Politics Permeate the Workplace
1 in 3 have seen co-workers fight over politics, new study finds
Not even a global pandemic could temper a political divide among Americans, and those partisan politics are leaking into the workplace. Workers have seen a heated argument over politics between colleagues, faked interest in a political viewpoint to avoid confrontation at work and are overall discussing politics more while on the clock, a new study found.
Nearly a third (31%) of business professionals said they’ve witnessed a “heated argument” over politics and/or differing political views between two co–workers, an Office Pulse survey of white-collar workers found. Another 14% said they’ve seen such heated discussions specifically surrounding the 2020 presidential election. There was a stark contrast between genders and job level when witnessing these social scrums.
Have you witnessed a heated argument with a colleague over differing political views?
While conventional wisdom suggests keeping political talk out of the workplace, ramped-up division and the pandemic mean someone’s sure to reach their boiling point.
Whether they’re heated head-to-heads or chill chats, some are actually talking about politics more than they did during the last election cycle. In fact, 1 in 5 workers said they’re discussing the presidential election “more” with their co–workers than they did four years ago.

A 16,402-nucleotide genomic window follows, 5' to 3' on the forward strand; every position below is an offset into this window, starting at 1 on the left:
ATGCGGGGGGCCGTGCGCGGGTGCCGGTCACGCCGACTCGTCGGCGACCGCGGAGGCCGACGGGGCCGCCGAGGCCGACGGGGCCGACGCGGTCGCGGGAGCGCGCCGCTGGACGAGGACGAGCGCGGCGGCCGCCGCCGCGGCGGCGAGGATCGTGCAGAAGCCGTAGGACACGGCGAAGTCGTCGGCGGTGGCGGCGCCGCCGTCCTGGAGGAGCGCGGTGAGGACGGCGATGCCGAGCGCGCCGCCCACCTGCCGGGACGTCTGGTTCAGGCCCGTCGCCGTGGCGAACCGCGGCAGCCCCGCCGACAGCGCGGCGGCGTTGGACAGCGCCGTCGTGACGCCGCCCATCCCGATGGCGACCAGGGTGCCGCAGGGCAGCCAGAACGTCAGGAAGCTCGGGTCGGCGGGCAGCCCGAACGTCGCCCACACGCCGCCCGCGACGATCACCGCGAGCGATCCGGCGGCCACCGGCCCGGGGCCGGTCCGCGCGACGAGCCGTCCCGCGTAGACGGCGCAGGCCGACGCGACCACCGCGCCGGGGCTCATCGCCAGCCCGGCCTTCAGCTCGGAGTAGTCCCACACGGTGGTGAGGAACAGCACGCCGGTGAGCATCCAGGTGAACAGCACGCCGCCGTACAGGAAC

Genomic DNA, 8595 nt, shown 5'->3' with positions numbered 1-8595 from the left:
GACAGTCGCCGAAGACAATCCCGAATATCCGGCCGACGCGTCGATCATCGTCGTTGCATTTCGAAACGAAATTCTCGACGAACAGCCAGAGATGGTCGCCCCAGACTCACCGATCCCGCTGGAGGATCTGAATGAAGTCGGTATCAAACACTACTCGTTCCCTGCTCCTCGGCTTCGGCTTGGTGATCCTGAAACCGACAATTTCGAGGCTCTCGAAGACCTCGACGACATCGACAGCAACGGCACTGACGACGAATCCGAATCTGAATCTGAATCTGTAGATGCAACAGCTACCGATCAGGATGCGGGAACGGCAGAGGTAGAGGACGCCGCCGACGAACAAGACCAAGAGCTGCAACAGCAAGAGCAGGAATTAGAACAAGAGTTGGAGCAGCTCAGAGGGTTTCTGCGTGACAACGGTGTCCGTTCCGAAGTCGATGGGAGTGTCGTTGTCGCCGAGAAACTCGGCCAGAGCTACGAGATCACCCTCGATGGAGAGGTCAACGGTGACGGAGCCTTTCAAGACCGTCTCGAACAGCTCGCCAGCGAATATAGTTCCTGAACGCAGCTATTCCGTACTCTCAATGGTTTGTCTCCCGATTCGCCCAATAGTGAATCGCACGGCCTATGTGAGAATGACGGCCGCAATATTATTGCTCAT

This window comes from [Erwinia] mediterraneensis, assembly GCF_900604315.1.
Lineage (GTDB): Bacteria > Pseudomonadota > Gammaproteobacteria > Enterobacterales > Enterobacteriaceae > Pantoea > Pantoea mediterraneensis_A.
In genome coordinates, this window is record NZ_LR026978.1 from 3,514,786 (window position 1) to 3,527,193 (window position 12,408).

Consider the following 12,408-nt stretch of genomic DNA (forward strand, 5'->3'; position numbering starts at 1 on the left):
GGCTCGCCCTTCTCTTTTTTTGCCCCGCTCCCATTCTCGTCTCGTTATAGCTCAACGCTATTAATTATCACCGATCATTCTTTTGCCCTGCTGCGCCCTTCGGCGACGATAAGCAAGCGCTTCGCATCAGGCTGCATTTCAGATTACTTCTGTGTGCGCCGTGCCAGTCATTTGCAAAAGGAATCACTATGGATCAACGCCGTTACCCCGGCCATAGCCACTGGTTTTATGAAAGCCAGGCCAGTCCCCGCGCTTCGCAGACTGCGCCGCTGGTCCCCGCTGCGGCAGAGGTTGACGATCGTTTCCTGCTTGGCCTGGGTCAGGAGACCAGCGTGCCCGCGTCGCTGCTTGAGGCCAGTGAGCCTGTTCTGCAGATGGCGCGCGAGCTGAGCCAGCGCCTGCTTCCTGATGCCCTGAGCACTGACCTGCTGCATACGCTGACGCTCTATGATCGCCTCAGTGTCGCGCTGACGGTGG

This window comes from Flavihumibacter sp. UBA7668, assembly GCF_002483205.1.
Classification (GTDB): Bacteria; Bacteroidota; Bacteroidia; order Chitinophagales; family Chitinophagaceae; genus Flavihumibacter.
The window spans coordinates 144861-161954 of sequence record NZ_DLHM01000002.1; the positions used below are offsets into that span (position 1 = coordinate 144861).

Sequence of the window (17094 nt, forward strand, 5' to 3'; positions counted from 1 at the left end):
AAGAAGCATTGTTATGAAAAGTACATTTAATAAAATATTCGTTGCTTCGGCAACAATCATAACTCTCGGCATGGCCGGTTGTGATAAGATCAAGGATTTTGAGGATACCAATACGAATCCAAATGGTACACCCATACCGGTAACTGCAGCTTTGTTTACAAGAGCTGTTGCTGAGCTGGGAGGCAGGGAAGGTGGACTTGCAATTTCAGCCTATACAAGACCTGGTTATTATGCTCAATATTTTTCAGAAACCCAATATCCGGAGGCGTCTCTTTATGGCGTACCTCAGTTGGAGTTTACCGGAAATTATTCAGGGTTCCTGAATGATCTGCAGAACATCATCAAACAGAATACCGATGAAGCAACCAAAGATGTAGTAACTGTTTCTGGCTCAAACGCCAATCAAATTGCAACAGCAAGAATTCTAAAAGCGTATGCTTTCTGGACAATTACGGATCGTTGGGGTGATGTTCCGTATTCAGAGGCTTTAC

And these aren’t one-offs – 20% said they were doing so at least “regularly.”
The discussions aren’t welcomed by all. Coinbase CEO Brian Armstrong officially discouraged political discussions at work – even going so far as to offer severance packages to those who disagree. Specifically, Armstrong said that the company “won’t debate causes or political candidates internally.”
And while some may be thinking that’s a good idea, take heed: LinkedIn found Millennials want to work for a company that has similar values to their own.
While some workers are willing to put up a fight, others just want to avoid the drama. 26% of workers have agreed with a co–worker or client about a political view that isn’t their own to avoid confrontation.
Other insights include:
1 in 10 have personally gotten into a “heated debate” over politics/differing political views with a co–worker. Another 6% have done so specifically about the 2020 presidential election
30% are discussing the presidential election less today than they did four years ago. The reasons? It’s “too divisive” (41%) and “too depressing” (39%).
While some may see all these differing outlooks as division, it’s important to remember there is a way to do it without getting personal – even contentious conversations can be productive and healthy. Sometimes, listening could be your biggest asset.
About Office Pulse
Office Pulse by Captivate offers marketers timely analysis and insights from a proprietary panel of upscale professionals in the top markets. The Office Pulse panel of more than 8,000 influential consumers and business decision makers includes C-level executives, Millennials, middle management, small business owners, working women and working moms.
Known for its vast network of nearly 12,000 elevator displays located in 1,600 premier office buildings across North America, Captivate connects advertisers with 13 million unique monthly viewers through creative, research-driven and Nielsen-measured advertising and marketing programs. By engaging its viewers with timely news and actionable information that helps balance the personal and professional demands of the workday, Captivate provides advertisers with a highly desirable and difficult-to-reach audience of affluent and influential business professionals. Founded in 1997, Captivate is owned by Generation Partners. For more information, please visit www.captivate.com.